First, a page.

Research data is the information, records and files that are collected or used during the research process. Examples of research data may include notebooks, recordings, survey forms, specimens and other samples, photographs or computer code required to reconstruct meaningful information.
Research data does not include references, literature reviews or the end product of the research undertaken such as a published article.
Grant and funding bodies require research data to be managed through its lifecycle. You may need to provide information about the data or the data itself, for example some journals require it or you may want to patent an invention.
Creating a research data management plan at the start of the research project is the simplest way to save time in the collection, description, analysis, and reuse of the data. Effective management and documentation of research data means you can verify your research results, replicate research and provide access to data.
The FAIR Data Principles (Findable, Accessible, Interoperable, Reusable) were drafted at a Lorentz Center workshop in Leiden in the Netherlands in 2015, and have since received worldwide recognition by various organisations including FORCE11, National Institutes of Health (NIH) and the European Commission as a useful framework for thinking about sharing data in a way that will enable maximum use and reuse. They are a way of thinking about getting the most out of your research data, and its place in the wider researcher community.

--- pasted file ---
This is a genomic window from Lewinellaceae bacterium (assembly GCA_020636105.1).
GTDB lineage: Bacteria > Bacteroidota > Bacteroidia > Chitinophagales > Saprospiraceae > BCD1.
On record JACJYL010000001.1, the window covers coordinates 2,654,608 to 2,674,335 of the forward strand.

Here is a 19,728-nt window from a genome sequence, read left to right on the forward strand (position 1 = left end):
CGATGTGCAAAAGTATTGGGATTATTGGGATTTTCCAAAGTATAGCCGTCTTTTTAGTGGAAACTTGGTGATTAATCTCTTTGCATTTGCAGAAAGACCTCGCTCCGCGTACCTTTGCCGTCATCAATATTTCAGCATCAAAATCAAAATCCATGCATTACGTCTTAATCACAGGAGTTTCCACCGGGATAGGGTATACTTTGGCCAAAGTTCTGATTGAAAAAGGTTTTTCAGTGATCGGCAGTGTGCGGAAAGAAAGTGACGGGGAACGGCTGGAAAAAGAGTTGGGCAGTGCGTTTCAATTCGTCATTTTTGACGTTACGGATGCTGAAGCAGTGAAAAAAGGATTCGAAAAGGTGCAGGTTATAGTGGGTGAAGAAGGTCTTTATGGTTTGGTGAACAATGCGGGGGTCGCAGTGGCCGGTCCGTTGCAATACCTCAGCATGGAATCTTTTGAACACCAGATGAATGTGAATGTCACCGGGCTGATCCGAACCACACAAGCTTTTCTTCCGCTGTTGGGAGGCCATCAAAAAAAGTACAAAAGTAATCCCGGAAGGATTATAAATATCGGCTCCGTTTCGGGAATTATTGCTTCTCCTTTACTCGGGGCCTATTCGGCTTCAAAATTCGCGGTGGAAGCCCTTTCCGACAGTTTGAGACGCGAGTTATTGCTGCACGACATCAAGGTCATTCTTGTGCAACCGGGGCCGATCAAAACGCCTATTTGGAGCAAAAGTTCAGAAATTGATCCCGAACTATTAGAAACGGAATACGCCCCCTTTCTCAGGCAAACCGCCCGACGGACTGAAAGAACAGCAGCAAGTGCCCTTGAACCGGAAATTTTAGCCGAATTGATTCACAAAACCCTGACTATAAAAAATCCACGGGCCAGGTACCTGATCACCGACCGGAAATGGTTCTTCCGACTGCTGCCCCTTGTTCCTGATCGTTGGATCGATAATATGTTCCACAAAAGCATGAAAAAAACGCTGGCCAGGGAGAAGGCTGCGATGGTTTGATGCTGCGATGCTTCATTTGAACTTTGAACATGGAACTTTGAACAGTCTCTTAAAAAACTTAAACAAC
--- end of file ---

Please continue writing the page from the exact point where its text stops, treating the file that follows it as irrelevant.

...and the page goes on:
Can your data be found if someone is looking for it? Does it have a DOI or a Handle? Does it have rich metadata? Is it discoverable through a research portal, or a repository?
Does your data utliise a standardised protocol? Your data does not necessarily have to be "open" - there are sometimes good reasons why data cannot be made open, i.e. privacy concerns, national security or commercial interests - but if it is not there should be clarity and transparency around the conditions governing access and reuse.
To be interoperable the data will need to use community agreed formats, language and vocabularies. Will someone who finds your data be able to meaningfully reuse it, and build or reproduce your work? The metadata you use will also need to use a community agreed standards and vocabularies, and contain links to related information using identifiers.
Reusable data should maintain its initial richness. For example, it should not be diminished for the purpose of explaining the findings in one particular publication. It needs a clear machine readable licence and provenance information on how the data was formed. It should also have discipline-specific data and metadata standards to give it rich contextual information that will allow for reuse.